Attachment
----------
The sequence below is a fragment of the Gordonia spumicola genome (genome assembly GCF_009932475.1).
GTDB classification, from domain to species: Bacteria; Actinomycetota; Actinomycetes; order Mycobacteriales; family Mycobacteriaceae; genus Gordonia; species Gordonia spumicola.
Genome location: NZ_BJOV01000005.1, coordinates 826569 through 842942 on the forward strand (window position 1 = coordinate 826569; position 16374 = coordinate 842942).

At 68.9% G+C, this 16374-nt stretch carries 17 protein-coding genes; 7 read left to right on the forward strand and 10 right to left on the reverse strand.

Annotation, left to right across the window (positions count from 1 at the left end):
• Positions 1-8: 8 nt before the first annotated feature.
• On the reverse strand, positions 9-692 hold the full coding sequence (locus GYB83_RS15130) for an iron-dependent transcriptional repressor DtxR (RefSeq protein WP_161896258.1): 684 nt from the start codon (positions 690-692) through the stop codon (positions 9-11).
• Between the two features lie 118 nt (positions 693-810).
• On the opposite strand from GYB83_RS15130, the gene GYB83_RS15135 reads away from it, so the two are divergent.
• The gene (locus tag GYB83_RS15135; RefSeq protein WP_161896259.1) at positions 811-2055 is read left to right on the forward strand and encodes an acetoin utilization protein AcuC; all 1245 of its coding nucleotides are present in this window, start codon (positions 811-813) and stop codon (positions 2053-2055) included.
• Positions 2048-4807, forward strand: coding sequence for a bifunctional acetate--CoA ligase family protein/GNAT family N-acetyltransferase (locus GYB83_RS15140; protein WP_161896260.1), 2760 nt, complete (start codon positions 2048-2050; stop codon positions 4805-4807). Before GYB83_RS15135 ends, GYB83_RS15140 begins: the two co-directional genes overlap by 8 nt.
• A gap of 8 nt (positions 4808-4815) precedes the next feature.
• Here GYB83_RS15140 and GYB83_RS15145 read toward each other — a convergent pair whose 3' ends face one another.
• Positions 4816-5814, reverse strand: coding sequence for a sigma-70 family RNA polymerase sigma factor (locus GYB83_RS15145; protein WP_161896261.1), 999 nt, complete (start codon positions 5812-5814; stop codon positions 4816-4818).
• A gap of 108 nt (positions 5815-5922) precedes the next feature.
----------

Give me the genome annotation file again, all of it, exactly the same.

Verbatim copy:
The sequence below is a fragment of the Gordonia spumicola genome (genome assembly GCF_009932475.1).
GTDB classification, from domain to species: Bacteria; Actinomycetota; Actinomycetes; order Mycobacteriales; family Mycobacteriaceae; genus Gordonia; species Gordonia spumicola.
Genome location: NZ_BJOV01000005.1, coordinates 826569 through 842942 on the forward strand (window position 1 = coordinate 826569; position 16374 = coordinate 842942).

At 68.9% G+C, this 16374-nt stretch carries 17 protein-coding genes; 7 read left to right on the forward strand and 10 right to left on the reverse strand.

Annotation, left to right across the window (positions count from 1 at the left end):
• Positions 1-8: 8 nt before the first annotated feature.
• On the reverse strand, positions 9-692 hold the full coding sequence (locus GYB83_RS15130) for an iron-dependent transcriptional repressor DtxR (RefSeq protein WP_161896258.1): 684 nt from the start codon (positions 690-692) through the stop codon (positions 9-11).
• Between the two features lie 118 nt (positions 693-810).
• On the opposite strand from GYB83_RS15130, the gene GYB83_RS15135 reads away from it, so the two are divergent.
• The gene (locus tag GYB83_RS15135; RefSeq protein WP_161896259.1) at positions 811-2055 is read left to right on the forward strand and encodes an acetoin utilization protein AcuC; all 1245 of its coding nucleotides are present in this window, start codon (positions 811-813) and stop codon (positions 2053-2055) included.
• Positions 2048-4807, forward strand: coding sequence for a bifunctional acetate--CoA ligase family protein/GNAT family N-acetyltransferase (locus GYB83_RS15140; protein WP_161896260.1), 2760 nt, complete (start codon positions 2048-2050; stop codon positions 4805-4807). Before GYB83_RS15135 ends, GYB83_RS15140 begins: the two co-directional genes overlap by 8 nt.
• A gap of 8 nt (positions 4808-4815) precedes the next feature.
• Here GYB83_RS15140 and GYB83_RS15145 read toward each other — a convergent pair whose 3' ends face one another.
• Positions 4816-5814, reverse strand: coding sequence for a sigma-70 family RNA polymerase sigma factor (locus GYB83_RS15145; protein WP_161896261.1), 999 nt, complete (start codon positions 5812-5814; stop codon positions 4816-4818).
• A gap of 108 nt (positions 5815-5922) precedes the next feature.